Will Schwalbe, author of End-of-Your-Life Book Club, recently spoke at the Fox Cities Book Festival. He read several excerpts from this wonderful new title Books for Living, a memoir of a reader. In 26 chapters, Schwalbe writes about the books which shaped his own life story. He did not intend the specific books which are chapter titles to be a reading list of either the greatest literature or his personal favorite titles, but rather a way to share the ways in which books helped him engage with the world, learn life lessons, cultivate empathy and compassion, remember the stories of those who have passed away, make him a better person, and a better citizen.
“Books remain one of the strongest bulwarks we have against tyranny—but only as long as people are free to read all different kinds of books, and only as long as they actually do so. The right to read whatever you want whenever you want is one of the fundamental rights that helps preserve all the other rights. It’s a right we need to guard with unwavering diligence. But it’s also a right we can guard with pleasure. Reading isn’t just a strike against narrowness, mind control and domination: It’s one of the world’s great joys.”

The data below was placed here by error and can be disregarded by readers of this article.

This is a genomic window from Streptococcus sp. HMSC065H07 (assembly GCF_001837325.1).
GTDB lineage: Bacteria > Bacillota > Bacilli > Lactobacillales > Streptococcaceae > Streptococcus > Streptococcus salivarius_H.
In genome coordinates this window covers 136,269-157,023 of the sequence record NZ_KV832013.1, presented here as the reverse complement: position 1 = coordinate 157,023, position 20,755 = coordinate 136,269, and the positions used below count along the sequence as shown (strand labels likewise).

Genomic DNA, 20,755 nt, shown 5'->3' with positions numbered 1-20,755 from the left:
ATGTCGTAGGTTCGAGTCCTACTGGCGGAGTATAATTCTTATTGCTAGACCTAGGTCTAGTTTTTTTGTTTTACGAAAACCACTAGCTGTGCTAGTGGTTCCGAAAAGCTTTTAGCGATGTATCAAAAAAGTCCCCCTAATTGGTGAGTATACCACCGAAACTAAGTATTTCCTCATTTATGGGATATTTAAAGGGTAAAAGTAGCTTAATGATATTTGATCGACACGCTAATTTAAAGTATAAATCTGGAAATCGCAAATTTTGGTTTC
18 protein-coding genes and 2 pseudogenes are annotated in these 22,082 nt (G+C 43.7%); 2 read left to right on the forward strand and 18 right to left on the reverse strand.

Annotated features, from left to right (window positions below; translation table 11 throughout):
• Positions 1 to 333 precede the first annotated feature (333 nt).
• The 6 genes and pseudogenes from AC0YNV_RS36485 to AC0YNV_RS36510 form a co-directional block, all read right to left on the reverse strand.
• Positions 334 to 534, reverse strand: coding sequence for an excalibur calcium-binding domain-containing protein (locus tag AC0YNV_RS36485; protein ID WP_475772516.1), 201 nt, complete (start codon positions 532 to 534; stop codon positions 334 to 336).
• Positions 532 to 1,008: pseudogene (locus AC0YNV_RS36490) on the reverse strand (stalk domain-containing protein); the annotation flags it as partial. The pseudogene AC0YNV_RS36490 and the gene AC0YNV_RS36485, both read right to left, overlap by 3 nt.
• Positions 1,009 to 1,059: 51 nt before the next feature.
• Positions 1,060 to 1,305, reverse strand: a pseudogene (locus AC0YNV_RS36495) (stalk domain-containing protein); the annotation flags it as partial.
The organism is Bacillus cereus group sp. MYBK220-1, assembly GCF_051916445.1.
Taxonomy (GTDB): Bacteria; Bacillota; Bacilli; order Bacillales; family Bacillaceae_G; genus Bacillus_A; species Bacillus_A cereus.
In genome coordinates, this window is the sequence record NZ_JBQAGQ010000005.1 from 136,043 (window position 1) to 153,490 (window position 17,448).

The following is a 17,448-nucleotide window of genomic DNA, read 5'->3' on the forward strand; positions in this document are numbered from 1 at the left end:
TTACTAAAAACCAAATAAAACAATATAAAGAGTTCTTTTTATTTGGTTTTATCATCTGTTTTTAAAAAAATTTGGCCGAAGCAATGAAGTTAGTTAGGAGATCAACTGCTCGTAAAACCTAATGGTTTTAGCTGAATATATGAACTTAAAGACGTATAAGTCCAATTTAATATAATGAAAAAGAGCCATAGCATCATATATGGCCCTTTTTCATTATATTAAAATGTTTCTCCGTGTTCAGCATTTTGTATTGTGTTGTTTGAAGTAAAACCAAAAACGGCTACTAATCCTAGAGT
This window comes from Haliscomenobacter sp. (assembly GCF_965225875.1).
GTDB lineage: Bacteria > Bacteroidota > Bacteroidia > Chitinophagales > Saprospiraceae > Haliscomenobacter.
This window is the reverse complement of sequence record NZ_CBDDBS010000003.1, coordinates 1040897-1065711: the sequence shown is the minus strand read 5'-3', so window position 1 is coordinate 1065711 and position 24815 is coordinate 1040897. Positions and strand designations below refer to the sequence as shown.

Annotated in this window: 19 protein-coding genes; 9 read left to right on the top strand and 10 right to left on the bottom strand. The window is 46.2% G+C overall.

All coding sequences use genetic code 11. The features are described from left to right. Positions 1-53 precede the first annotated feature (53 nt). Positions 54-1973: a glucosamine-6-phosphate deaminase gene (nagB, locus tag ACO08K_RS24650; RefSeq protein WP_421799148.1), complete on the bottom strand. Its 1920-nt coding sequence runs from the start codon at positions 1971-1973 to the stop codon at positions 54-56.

There are so many reasons to read. Not the least of which is entertainment. Is there any finer way to spend a rainy afternoon in October than lying on the couch with a book that takes you to a different time and place? Commuting to work on the train or spending a summer afternoon on the beach isn’t complete without a good book.
Schwalbe described his worst nightmare as one where he’s in an airport waiting to board a long flight to Australia (always Australia) and he doesn’t have a book. He can’t find a bookstore and he’s running through the terminals desperately searching for a book, any book, rather than board a long flight without something to read.
Can anything compare to the intimacy of you and your imagination stimulated by words on the pages of a book? The parts of our brain activated by what we read are the same parts of the brain activated by directly experiencing what is described in a book. Reading isn’t an escape. It’s an engagement with the world beyond your first-hand observation.
“Perhaps that is why reading is one of the few things you do alone that can make you feel less alone. It is a solitary activity that connects you to others.”
You’re never the same person after reading a book as you were before. Books change you. Schwalbe has written a manifesto for readers while sharing the ways in which certain books came into his life and shaped his practical philosophy for living. And as you read it, you’re reminded of the books which shaped your life and your world view.
When you meet someone who has read a book you’ve read, there is an immediate connection to a common experience. It’s like having a mutual friend. Books can change our relationships to each other and the world around us.
There’s one question, Schwalbe says, we should all ask more often: “What are you reading?”
Letting someone know the answer to this question tells them who you are and what you are becoming. One simple way to begin to do this is by changing your email signature to include what you’re currently reading. It’s a marvelous way to share your love of books and reading.